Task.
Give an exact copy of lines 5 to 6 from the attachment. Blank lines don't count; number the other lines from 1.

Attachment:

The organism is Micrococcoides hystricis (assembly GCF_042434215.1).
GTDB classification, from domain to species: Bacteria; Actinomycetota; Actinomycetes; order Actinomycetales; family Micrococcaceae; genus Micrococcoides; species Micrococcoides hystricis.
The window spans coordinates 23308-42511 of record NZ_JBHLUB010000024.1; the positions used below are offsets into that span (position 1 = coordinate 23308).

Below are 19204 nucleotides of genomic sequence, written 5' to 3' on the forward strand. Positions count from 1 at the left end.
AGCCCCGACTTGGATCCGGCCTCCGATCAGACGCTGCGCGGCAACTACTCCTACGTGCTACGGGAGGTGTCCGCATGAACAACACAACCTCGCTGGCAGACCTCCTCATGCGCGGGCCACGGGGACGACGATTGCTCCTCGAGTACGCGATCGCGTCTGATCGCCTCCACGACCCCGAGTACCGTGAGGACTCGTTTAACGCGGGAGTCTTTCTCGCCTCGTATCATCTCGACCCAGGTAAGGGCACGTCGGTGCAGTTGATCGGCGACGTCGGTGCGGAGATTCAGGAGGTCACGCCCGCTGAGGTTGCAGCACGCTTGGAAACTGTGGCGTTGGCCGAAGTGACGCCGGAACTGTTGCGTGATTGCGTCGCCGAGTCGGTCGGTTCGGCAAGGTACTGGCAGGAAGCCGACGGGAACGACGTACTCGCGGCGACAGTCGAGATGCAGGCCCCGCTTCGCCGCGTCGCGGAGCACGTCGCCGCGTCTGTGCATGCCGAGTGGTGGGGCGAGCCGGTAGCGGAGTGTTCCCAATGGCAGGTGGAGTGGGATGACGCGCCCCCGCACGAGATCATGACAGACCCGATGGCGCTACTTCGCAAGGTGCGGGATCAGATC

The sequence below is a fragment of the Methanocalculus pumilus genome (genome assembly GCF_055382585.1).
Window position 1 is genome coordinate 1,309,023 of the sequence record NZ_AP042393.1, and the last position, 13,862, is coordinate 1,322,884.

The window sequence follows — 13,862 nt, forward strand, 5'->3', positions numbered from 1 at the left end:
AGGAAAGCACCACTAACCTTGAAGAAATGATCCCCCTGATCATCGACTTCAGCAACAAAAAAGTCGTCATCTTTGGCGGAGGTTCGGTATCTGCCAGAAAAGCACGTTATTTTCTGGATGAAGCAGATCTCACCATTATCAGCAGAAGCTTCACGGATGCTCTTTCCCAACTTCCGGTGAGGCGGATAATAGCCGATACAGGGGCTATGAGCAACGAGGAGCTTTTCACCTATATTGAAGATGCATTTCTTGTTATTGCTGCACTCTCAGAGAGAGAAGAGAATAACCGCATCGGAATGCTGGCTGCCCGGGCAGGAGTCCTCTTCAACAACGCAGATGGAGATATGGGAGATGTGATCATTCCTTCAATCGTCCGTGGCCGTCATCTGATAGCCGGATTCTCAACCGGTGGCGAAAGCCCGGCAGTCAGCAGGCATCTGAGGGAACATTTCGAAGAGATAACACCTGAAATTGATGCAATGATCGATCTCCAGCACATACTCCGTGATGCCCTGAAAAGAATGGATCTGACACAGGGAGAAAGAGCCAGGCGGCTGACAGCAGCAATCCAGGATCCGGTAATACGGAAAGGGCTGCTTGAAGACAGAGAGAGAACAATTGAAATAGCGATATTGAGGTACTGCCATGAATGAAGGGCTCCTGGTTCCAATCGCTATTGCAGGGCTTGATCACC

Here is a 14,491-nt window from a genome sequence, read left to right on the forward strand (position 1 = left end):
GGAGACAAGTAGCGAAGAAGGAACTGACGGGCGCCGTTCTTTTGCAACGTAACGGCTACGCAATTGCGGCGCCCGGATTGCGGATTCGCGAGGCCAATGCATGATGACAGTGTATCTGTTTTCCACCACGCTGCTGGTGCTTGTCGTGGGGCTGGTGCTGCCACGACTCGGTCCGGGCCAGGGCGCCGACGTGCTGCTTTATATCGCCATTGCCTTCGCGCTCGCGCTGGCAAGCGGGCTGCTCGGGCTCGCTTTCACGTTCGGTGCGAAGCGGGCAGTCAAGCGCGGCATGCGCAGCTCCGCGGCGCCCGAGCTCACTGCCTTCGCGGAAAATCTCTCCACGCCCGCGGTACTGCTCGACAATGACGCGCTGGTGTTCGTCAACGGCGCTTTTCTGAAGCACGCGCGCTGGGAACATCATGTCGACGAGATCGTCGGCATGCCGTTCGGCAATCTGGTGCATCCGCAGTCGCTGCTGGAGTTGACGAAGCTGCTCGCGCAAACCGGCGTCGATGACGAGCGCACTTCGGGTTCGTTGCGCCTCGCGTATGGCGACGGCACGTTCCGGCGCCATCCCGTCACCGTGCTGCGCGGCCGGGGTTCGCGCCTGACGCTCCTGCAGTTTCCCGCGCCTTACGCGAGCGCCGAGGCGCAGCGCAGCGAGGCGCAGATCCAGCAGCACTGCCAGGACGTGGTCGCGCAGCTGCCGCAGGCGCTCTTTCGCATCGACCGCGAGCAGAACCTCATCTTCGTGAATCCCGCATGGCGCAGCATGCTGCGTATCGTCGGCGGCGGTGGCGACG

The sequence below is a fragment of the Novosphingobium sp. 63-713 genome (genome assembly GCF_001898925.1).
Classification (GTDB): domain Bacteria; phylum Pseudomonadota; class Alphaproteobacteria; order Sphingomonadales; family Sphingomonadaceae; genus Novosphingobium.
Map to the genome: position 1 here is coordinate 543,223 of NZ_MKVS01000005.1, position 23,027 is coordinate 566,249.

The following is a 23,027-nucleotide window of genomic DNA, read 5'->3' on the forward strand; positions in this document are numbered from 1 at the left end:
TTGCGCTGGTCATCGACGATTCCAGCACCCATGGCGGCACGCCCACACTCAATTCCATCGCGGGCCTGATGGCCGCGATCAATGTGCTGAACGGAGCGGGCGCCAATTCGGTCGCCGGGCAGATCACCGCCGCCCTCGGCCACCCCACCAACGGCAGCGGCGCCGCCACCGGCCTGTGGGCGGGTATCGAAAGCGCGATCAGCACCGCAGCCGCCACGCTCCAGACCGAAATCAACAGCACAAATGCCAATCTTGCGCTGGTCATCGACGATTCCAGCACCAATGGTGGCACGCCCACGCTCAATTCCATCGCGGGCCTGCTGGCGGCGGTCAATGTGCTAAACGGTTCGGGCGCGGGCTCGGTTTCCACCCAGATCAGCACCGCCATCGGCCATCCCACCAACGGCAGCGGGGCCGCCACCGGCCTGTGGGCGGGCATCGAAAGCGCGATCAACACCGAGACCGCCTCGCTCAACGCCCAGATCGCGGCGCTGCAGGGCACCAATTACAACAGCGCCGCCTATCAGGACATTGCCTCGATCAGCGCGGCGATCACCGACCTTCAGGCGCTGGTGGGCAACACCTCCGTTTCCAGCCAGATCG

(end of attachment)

AGCCCCGACTTGGATCCGGCCTCCGATCAGACGCTGCGCGGCAACTACTCCTACGTGCTACGGGAGGTGTCCGCATGAACAACACAACCTCGCTGGCAGACCTCCTCATGCGCGGGCCACGGGGACGACGATTGCTCCTCGAGTACGCGATCGCGTCTGATCGCCTCCACGACCCCGAGTACCGTGAGGACTCGTTTAACGCGGGAGTCTTTCTCGCCTCGTATCATCTCGACCCAGGTAAGGGCACGTCGGTGCAGTTGATCGGCGACGTCGGTGCGGAGATTCAGGAGGTCACGCCCGCTGAGGTTGCAGCACGCTTGGAAACTGTGGCGTTGGCCGAAGTGACGCCGGAACTGTTGCGTGATTGCGTCGCCGAGTCGGTCGGTTCGGCAAGGTACTGGCAGGAAGCCGACGGGAACGACGTACTCGCGGCGACAGTCGAGATGCAGGCCCCGCTTCGCCGCGTCGCGGAGCACGTCGCCGCGTCTGTGCATGCCGAGTGGTGGGGCGAGCCGGTAGCGGAGTGTTCCCAATGGCAGGTGGAGTGGGATGACGCGCCCCCGCACGAGATCATGACAGACCCGATGGCGCTACTTCGCAAGGTGCGGGATCAGATC

The sequence below is a fragment of the Methanocalculus pumilus genome (genome assembly GCF_055382585.1).